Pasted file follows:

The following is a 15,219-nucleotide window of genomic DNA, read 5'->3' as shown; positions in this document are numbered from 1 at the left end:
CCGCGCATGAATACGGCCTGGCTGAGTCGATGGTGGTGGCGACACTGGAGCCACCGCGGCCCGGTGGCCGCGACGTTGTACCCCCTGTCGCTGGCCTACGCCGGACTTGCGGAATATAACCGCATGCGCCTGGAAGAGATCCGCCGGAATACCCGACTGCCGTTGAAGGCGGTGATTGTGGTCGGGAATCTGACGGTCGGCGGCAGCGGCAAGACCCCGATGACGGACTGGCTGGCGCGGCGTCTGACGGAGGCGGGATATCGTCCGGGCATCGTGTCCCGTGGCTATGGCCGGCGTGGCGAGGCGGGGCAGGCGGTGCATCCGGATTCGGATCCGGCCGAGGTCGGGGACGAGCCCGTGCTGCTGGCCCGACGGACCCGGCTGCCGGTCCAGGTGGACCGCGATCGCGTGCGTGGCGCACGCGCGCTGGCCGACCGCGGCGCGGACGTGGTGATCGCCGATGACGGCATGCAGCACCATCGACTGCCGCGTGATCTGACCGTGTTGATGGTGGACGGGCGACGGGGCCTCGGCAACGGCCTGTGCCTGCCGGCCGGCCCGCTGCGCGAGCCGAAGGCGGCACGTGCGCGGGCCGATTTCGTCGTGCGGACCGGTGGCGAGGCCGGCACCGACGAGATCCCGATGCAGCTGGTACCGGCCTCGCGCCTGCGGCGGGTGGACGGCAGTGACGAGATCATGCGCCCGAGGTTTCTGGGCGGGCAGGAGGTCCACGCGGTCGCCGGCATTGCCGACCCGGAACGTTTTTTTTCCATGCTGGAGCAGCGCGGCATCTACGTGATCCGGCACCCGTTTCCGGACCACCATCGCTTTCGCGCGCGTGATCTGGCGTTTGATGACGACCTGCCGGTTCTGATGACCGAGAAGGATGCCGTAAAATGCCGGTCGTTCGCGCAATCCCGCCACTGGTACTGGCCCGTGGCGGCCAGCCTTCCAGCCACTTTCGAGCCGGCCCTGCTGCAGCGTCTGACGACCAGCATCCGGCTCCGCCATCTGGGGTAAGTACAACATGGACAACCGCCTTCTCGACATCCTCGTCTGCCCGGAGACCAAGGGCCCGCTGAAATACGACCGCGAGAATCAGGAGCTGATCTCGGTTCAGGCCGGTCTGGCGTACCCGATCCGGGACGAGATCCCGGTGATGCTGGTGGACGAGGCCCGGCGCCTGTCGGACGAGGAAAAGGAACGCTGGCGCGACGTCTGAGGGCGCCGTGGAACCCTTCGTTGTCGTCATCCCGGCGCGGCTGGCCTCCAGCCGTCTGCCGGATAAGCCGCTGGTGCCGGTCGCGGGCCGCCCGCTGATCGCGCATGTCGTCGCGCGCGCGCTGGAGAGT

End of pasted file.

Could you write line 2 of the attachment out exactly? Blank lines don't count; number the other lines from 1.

CCGCGCATGAATACGGCCTGGCTGAGTCGATGGTGGTGGCGACACTGGAGCCACCGCGGCCCGGTGGCCGCGACGTTGTACCCCCTGTCGCTGGCCTACGCCGGACTTGCGGAATATAACCGCATGCGCCTGGAAGAGATCCGCCGGAATACCCGACTGCCGTTGAAGGCGGTGATTGTGGTCGGGAATCTGACGGTCGGCGGCAGCGGCAAGACCCCGATGACGGACTGGCTGGCGCGGCGTCTGACGGAGGCGGGATATCGTCCGGGCATCGTGTCCCGTGGCTATGGCCGGCGTGGCGAGGCGGGGCAGGCGGTGCATCCGGATTCGGATCCGGCCGAGGTCGGGGACGAGCCCGTGCTGCTGGCCCGACGGACCCGGCTGCCGGTCCAGGTGGACCGCGATCGCGTGCGTGGCGCACGCGCGCTGGCCGACCGCGGCGCGGACGTGGTGATCGCCGATGACGGCATGCAGCACCATCGACTGCCGCGTGATCTGACCGTGTTGATGGTGGACGGGCGACGGGGCCTCGGCAACGGCCTGTGCCTGCCGGCCGGCCCGCTGCGCGAGCCGAAGGCGGCACGTGCGCGGGCCGATTTCGTCGTGCGGACCGGTGGCGAGGCCGGCACCGACGAGATCCCGATGCAGCTGGTACCGGCCTCGCGCCTGCGGCGGGTGGACGGCAGTGACGAGATCATGCGCCCGAGGTTTCTGGGCGGGCAGGAGGTCCACGCGGTCGCCGGCATTGCCGACCCGGAACGTTTTTTTTCCATGCTGGAGCAGCGCGGCATCTACGTGATCCGGCACCCGTTTCCGGACCACCATCGCTTTCGCGCGCGTGATCTGGCGTTTGATGACGACCTGCCGGTTCTGATGACCGAGAAGGATGCCGTAAAATGCCGGTCGTTCGCGCAATCCCGCCACTGGTACTGGCCCGTGGCGGCCAGCCTTCCAGCCACTTTCGAGCCGGCCCTGCTGCAGCGTCTGACGACCAGCATCCGGCTCCGCCATCTGGGGTAAGTACAACATGGACAACCGCCTTCTCGACATCCTCGTCTGCCCGGAGACCAAGGGCCCGCTGAAATACGACCGCGAGAATCAGGAGCTGATCTCGGTTCAGGCCGGTCTGGCGTACCCGATCCGGGACGAGATCCCGGTGATGCTGGTGGACGAGGCCCGGCGCCTGTCGGACGAGGAAAAGGAACGCTGGCGCGACGTCTGAGGGCGCCGTGGAACCCTTCGTTGTCGTCATCCCGGCGCGGCTGGCCTCCAGCCGTCTGCCGGATAAGCCGCTGGTGCCGGTCGCGGGCCGCCCGCTGATCGCGCATGTCGTCGCGCGCGCGCTGGAGAGT